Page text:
Craig Calhoun is the Co-chair of The American Assembly in New York and President of the Berggruen Institute in Los Angeles. From 2012 to 2016, Mr. Calhoun was Director and President of the London School of Economics (LSE) and Political Science, where he remains Centennial Professor. He led major efforts to strengthen LSE’s faculty and its leadership in interdisciplinary, international social science, and public policy analysis; to upgrade the quality of teaching; to improve the campus and LSE’s relations to the city around it; and to enhance equity, diversity, and inclusion. He set records for philanthropic fundraising two years in a row. Before LSE, Mr. Calhoun was President of the New York-based Social Science Research Council (SSRC), and University Professor of Social Sciences and Director of the Institute for Public Knowledge at NYU. He previously taught at Columbia University and the University of North Carolina, Chapel Hill—where he served as Dean of the Graduate School and founding Director of the University Center for International Studies. In all of these positions, Mr. Calhoun has encouraged efforts to integrate knowledge and education across academic disciplines and widen the reach of public engagement. His research has ranged broadly through social science addressing culture, social movements, education, religion, nationalism, the impact of technology, capitalism and globalization, and combining critical theory with both contemporary and historical empirical research.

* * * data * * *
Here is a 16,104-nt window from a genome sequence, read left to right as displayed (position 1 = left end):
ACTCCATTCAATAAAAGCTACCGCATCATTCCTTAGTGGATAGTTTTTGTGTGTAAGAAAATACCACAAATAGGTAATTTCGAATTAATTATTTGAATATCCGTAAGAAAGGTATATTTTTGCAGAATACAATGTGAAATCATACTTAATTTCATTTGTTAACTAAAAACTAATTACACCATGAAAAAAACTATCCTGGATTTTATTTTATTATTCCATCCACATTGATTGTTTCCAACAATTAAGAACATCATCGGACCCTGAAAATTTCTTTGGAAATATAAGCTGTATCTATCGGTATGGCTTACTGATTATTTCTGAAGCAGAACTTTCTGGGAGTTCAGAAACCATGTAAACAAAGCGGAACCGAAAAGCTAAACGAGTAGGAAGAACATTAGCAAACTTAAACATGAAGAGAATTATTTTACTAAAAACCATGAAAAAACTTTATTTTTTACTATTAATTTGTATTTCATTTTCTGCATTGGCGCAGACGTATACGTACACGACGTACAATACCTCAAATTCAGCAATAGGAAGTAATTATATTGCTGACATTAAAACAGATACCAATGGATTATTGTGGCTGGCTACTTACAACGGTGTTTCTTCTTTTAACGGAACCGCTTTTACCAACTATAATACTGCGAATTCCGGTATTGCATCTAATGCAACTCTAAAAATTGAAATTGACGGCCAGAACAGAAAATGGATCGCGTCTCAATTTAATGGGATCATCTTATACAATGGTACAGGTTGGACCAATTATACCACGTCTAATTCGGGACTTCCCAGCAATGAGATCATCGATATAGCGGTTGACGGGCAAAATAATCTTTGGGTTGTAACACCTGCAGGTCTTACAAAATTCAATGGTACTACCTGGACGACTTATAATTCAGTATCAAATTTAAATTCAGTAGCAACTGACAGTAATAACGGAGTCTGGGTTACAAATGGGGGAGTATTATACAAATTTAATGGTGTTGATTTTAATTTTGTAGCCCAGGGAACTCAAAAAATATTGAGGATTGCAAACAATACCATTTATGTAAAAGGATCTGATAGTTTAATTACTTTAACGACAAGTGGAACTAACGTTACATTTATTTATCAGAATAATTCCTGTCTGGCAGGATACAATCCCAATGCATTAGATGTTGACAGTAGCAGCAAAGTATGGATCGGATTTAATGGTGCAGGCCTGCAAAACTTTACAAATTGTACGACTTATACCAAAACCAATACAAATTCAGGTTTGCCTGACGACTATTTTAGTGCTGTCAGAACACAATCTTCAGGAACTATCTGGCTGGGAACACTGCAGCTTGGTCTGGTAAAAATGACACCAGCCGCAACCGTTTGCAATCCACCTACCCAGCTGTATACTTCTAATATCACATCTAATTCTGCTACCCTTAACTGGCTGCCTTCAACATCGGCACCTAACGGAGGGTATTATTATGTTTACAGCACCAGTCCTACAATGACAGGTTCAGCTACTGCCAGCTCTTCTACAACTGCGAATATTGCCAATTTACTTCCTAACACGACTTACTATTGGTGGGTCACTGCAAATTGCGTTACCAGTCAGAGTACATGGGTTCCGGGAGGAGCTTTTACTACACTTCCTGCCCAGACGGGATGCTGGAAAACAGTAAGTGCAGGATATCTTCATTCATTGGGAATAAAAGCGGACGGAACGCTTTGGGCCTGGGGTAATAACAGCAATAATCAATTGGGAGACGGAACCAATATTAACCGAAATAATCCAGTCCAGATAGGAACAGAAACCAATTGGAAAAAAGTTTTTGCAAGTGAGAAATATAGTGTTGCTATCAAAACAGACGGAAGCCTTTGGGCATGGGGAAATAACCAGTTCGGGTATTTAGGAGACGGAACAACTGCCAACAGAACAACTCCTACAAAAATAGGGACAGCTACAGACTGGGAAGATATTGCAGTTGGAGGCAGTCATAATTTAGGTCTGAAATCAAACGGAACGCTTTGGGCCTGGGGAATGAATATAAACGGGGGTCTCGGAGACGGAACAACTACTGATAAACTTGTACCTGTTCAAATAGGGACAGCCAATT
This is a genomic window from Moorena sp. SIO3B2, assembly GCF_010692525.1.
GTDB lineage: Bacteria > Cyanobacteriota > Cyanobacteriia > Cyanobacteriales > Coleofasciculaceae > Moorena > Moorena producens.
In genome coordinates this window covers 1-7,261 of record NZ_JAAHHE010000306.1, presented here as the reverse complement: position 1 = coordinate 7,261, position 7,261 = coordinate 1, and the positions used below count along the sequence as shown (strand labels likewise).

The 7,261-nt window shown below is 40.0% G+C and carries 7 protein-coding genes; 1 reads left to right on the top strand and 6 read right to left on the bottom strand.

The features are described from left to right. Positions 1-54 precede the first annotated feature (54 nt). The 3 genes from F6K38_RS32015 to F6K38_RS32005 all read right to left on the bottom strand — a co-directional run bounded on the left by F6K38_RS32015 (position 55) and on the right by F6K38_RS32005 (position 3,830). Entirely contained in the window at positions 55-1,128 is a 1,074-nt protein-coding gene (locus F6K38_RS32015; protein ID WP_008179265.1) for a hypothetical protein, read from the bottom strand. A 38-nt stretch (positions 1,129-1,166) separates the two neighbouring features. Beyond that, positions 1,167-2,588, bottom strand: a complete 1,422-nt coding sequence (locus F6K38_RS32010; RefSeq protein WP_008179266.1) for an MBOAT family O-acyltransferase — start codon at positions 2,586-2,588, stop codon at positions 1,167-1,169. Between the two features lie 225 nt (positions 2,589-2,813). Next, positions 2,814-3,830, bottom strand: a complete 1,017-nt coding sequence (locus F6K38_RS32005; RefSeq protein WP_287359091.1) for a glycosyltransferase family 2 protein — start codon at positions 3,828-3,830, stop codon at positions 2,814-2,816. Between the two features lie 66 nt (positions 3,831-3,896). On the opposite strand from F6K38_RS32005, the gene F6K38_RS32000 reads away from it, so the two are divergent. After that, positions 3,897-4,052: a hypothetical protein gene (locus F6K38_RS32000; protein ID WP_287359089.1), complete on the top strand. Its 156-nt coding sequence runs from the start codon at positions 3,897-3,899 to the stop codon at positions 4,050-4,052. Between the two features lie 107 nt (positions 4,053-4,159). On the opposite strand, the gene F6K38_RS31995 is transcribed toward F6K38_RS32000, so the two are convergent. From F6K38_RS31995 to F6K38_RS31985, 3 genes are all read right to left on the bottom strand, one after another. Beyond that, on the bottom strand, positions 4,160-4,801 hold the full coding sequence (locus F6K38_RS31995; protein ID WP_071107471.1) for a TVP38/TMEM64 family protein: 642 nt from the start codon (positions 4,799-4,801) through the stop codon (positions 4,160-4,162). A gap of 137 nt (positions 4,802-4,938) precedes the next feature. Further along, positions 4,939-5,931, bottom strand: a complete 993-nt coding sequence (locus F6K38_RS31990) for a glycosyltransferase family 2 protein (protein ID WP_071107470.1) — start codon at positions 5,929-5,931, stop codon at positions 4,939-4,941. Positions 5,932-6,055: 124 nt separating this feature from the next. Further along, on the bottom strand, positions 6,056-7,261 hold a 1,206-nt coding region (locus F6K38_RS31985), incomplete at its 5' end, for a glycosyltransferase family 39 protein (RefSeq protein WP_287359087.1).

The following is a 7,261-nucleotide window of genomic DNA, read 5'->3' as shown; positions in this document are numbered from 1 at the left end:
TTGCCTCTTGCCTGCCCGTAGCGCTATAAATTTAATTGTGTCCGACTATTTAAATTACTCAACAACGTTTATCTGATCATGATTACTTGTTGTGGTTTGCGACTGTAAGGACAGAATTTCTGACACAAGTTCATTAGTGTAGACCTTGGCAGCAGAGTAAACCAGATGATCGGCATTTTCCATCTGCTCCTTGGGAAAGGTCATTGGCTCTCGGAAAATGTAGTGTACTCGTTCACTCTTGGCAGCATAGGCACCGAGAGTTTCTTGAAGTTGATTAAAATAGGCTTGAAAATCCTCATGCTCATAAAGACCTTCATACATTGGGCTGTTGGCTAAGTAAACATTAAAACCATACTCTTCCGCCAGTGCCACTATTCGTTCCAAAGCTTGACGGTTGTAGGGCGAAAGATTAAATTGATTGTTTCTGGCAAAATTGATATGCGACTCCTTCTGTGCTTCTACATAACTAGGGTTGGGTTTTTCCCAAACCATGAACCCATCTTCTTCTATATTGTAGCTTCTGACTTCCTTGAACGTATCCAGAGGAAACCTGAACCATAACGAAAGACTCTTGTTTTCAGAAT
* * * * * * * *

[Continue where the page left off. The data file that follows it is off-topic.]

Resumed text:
Mr. Calhoun is the author of several books such as The Roots of Radicalism (2012), which explored the 19th century origins of modern political movements, and Neither Gods nor Emperors (1994), which examined the student movement behind the 1989 Tiananmen Square protest in Beijing. In 2007, he published Nations Matter, in which he predicted rising nationalist and populist challenges to cosmopolitanism grounded in a highly unequal global economy. With Immanuel Wallerstein, Randall Collins, Georgi Derluguian, and Michael Mann, Mr. Calhoun co-wrote Does Capitalism Have a Future? (2013), now translated into seventeen languages.
In recognition of his contributions to social science research, Mr. Calhoun was elected a Fellow of the British Academy in July 2015. In 2014, he received an honorary doctorate from the Erasmus University in Rotterdam, which recognized him as “one of today’s foremost social scientists.” Among his earlier awards were an honorary doctorate from La Trobe University in Melbourne, Fellowship of the American Association for the Advancement of Science and the American Philosophical Society, and a ‘best book prize’ from the American Sociological Association.
Mr. Calhoun received his doctorate in Politics from Oxford University.